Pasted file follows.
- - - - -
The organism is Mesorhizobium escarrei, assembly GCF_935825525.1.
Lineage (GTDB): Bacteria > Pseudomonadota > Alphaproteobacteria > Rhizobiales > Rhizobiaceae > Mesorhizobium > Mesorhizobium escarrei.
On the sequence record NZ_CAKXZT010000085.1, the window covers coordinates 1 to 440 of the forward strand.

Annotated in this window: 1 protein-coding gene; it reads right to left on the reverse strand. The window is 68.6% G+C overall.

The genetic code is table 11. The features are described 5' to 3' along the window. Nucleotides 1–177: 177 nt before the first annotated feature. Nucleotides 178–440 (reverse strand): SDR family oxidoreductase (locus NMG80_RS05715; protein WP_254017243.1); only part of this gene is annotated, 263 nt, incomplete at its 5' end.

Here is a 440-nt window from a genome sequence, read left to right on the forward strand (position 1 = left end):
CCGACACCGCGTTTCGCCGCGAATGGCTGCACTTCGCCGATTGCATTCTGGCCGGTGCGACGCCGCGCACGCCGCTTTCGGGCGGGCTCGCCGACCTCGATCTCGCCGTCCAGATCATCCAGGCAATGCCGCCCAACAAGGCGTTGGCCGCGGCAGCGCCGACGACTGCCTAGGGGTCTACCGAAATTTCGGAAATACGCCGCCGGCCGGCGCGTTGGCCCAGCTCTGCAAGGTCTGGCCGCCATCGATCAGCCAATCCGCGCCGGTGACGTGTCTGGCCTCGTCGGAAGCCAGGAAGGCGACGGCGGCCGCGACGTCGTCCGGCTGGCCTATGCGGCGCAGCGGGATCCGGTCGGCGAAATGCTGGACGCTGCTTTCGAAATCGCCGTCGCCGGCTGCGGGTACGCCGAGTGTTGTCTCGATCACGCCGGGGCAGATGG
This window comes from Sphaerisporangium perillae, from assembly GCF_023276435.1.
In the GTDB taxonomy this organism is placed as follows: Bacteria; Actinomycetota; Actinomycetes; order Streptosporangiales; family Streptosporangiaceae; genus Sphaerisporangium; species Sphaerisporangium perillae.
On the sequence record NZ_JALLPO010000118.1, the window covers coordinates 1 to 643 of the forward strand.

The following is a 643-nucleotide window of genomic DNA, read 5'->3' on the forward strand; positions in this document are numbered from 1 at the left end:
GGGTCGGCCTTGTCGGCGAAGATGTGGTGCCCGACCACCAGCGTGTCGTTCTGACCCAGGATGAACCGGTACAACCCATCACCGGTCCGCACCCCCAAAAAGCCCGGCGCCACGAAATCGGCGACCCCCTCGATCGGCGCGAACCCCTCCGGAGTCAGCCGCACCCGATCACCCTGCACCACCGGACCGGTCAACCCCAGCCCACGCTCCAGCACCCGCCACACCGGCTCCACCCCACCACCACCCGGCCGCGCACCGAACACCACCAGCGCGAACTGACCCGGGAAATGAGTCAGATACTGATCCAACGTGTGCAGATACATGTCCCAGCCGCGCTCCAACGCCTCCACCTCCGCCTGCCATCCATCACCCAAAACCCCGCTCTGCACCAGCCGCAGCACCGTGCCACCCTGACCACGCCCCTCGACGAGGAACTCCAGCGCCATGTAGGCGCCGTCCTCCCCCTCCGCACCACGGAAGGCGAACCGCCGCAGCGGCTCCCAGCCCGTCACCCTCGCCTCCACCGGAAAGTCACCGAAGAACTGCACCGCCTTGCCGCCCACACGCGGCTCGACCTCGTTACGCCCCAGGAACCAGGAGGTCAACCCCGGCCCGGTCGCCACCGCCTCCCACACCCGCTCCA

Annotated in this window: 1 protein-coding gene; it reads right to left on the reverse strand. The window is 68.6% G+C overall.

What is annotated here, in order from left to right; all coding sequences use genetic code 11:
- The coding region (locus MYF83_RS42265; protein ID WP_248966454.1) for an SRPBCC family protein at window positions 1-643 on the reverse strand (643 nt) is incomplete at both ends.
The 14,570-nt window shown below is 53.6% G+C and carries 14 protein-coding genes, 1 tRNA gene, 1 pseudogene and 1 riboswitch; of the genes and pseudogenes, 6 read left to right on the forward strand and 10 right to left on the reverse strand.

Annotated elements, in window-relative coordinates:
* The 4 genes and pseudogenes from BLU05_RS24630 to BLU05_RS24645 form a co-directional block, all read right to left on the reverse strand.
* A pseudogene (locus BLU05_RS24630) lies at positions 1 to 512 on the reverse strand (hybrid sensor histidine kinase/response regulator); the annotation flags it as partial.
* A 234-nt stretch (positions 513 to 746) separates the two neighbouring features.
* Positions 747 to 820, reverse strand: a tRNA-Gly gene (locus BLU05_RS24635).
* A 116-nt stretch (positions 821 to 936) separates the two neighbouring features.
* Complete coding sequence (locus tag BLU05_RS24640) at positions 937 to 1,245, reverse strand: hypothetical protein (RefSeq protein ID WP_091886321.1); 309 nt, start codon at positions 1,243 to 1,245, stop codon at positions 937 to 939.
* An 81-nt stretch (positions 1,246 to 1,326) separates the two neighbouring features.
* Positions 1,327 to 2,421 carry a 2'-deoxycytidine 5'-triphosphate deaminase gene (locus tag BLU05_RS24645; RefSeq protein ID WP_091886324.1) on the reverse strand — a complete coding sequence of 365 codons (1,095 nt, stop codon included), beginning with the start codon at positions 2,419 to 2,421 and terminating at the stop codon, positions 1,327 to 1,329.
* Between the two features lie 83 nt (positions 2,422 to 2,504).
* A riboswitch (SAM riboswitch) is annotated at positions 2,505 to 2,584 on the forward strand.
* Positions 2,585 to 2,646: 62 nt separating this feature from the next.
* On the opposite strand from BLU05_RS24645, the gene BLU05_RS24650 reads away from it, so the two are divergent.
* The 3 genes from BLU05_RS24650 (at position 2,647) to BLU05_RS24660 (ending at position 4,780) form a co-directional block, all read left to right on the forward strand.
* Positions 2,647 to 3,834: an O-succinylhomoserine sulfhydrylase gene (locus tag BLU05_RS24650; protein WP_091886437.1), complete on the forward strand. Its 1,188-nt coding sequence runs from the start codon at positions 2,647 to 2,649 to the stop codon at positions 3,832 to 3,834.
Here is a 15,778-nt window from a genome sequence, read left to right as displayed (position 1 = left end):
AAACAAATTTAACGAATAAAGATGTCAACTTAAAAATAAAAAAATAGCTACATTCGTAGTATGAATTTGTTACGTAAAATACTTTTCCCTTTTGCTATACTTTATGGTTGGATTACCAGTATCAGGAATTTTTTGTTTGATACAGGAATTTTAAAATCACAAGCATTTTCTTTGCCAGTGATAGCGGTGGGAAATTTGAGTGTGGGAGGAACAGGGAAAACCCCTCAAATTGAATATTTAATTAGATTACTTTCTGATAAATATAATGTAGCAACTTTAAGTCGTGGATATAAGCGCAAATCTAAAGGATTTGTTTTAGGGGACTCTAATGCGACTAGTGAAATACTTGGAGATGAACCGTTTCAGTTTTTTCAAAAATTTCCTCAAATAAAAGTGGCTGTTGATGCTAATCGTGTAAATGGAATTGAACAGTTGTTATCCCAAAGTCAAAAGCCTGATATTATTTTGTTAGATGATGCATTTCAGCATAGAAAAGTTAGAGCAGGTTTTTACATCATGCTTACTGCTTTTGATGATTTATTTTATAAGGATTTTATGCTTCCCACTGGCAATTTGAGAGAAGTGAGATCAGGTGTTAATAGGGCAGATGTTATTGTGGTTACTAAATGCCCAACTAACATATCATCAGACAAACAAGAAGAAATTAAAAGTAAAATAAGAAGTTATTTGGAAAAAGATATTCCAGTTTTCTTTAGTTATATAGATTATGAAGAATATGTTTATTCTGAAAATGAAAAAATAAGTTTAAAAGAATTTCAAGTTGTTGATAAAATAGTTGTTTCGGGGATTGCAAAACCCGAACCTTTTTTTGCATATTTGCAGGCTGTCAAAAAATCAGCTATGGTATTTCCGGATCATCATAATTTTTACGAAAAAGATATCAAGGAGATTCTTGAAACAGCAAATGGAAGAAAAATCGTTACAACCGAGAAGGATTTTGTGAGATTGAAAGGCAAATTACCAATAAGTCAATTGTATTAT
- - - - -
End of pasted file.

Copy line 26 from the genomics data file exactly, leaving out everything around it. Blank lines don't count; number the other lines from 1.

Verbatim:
* Between the two features lie 83 nt (positions 2,422 to 2,504).